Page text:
Here’s the recipe for the sticky bites that fueled me on my long run, at that you saw pictured earlier in this post:
Bitter Chocolate & Sea Salt Sticky Bites
Nutrition info: Per serving 101 calories, 1 g fat, 197 mg sodium, 20 grams carbs, 1 g fiber, 2 g protein
- 1 cup uncooked sticky rice (Calrose rice)
- 1/2 cup uncooked rolled oats
- 2 cups water
- 1 tablespoon brown sugar
- 2 tablespoons bittersweet chocolate (chips or shaved – I used chips)
- 1/4 teaspoon vanilla extract
- dash of sea salt
- To top with: 2 tablespoons shaved bitersweet chocolate (I just used chips) and sea salt
Combine oats, rice, and water with a dash of salt in a rice cooker and cook. Let cool to the touch. Note: I don’t have a rice cooker, so I just did this in a saucepan. Put the rice, oats, and water in a saucepan and bring to a low rolling boil, cover, and cook over low heat until the water has evaporated, about 10 minutes. Turn off heat and leave covered for another 10 minutes.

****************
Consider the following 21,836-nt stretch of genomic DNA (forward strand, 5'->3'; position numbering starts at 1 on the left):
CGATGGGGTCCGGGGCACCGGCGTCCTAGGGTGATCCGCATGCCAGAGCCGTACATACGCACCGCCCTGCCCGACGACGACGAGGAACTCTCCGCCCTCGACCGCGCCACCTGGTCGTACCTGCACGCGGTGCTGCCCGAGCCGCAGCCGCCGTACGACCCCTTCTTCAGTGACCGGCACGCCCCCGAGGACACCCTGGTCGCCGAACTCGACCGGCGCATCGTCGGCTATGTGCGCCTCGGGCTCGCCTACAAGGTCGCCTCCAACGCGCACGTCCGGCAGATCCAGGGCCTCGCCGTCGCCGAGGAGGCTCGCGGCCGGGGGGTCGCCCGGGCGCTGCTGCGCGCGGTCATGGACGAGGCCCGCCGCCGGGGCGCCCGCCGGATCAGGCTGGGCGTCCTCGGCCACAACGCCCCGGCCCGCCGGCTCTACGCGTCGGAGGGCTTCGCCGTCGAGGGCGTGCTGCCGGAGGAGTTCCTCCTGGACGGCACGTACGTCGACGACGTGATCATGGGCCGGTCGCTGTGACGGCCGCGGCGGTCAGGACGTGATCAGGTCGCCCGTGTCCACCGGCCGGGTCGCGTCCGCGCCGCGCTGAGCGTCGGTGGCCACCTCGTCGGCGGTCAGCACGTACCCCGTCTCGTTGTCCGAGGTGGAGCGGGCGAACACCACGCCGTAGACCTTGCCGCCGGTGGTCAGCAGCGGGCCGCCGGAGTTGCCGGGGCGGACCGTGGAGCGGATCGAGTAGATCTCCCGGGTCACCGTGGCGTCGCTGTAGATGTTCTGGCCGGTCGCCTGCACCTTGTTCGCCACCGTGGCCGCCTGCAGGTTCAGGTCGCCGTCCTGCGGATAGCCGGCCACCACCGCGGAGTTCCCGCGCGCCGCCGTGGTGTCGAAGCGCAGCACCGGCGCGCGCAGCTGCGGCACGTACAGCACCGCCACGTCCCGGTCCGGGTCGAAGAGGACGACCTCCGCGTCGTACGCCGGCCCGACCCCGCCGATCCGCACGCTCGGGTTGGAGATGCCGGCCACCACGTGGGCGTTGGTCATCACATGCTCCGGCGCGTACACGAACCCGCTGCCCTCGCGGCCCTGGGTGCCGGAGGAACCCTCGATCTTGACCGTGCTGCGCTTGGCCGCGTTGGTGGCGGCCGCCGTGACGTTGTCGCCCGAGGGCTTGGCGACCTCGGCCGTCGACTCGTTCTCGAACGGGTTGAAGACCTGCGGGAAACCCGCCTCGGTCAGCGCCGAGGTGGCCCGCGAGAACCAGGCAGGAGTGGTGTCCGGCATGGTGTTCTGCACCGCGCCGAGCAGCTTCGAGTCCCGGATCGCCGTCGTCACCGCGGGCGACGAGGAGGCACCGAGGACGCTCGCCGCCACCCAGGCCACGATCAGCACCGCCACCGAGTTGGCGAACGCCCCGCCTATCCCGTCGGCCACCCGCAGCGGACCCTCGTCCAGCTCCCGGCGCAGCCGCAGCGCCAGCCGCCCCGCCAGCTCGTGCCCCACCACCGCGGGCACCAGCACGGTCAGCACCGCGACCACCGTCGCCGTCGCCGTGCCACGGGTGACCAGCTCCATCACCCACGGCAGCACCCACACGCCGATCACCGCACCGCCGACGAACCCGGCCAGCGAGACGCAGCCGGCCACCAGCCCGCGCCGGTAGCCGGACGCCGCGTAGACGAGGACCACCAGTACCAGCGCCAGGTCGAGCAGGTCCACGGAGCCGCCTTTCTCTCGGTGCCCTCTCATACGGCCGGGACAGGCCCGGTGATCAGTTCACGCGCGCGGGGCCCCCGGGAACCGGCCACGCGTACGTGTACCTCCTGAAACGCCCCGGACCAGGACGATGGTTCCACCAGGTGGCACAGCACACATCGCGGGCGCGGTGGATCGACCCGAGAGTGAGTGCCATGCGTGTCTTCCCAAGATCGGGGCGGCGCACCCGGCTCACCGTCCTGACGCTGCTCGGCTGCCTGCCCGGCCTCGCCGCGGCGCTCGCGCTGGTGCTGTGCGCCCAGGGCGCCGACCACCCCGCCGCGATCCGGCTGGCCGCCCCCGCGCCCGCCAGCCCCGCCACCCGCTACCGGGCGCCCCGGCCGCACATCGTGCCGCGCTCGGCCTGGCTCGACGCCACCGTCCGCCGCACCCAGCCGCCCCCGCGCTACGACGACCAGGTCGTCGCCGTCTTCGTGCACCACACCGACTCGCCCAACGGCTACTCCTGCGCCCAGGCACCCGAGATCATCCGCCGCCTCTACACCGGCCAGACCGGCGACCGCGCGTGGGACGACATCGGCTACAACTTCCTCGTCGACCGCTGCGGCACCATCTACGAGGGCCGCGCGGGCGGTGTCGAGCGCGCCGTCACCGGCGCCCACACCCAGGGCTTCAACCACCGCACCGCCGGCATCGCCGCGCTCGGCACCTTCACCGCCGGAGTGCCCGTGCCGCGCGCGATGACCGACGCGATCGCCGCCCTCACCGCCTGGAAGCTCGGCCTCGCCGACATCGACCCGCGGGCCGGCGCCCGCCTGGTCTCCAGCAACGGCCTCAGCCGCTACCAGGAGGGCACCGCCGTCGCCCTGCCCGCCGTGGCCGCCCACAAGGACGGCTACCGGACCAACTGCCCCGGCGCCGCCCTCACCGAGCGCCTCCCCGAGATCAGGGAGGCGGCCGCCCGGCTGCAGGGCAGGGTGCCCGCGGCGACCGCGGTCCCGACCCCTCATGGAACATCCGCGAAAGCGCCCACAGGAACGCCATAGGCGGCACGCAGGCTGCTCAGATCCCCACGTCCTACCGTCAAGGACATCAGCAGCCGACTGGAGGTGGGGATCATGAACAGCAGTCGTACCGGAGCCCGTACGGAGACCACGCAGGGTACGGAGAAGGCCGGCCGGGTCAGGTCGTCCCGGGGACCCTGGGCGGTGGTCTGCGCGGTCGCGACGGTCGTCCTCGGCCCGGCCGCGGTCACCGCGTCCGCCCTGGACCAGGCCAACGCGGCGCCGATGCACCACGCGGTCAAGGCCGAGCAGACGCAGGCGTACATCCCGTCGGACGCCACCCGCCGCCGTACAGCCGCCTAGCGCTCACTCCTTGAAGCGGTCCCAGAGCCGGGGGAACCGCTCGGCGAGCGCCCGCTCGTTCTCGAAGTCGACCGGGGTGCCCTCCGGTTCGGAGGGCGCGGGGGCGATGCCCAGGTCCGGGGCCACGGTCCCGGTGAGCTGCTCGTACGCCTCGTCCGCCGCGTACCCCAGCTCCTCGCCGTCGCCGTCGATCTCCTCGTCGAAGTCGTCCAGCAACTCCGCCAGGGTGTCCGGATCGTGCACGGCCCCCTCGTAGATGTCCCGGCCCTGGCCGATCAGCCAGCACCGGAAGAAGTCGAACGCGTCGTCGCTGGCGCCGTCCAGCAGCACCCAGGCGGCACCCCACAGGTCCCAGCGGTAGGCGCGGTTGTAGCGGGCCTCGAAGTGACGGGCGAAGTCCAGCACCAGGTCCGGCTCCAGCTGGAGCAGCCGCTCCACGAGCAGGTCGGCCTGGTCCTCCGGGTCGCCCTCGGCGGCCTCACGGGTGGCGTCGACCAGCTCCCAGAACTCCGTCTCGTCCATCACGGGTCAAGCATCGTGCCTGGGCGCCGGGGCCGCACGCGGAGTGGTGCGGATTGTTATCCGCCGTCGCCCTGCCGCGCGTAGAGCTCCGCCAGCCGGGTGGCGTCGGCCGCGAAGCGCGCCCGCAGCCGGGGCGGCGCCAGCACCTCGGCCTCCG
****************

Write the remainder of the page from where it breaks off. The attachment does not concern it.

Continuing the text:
In a medium bowl, combine the cooked rice and oats with the remaining ingredients. Stir to incorporate the flavor throughout the sticky mixture.
You can now press into an airtight storage container, or shape as individual bites. I decided to shape and wrap them as individual bites. To do individual bites, place a heaping tablespoon of the sticky mixture on a small piece of plastic wrap. Press into a shape like an ice cube or spoon. Roll plastic wrap lengthwise and then twist the ends like a hard candy wrapper.
Individual sticky bite about to be wrapped up:
Sticky bites all wrapped and ready to go for my runs:
I then put all my individually wrapped bites in the fridge. They’ve been in there 5 days and are still good – I took a couple on my long tempo run yesterday and they still tasted great!
On the website for the cookbook there’s a video of Biju Thomas making this recipe:
Mushroom Thyme Bread Cake
The other recipe I tried from the cookbook was for Mushroom Thyme Bread Cake. I made this one not really intending to take it out on a run, but rather as something nutritious that I could eat after my early morning runs before heading to work.
Nutrition Info: Per Serving 99 cal, 4 grams fat, 342 mg sodium, 12 g carbs, 1 g fiber, 5 g protein.
- 8 ounces mushrooms, sliced
- 1/4 cup onion, minced
- 4 cups cubed gluten free bread, tightly packed (about a half loaf)
- 4 eggs, lightly beaten
- 1 cup soy milk
- 2 tablespoons fresh thyme leaves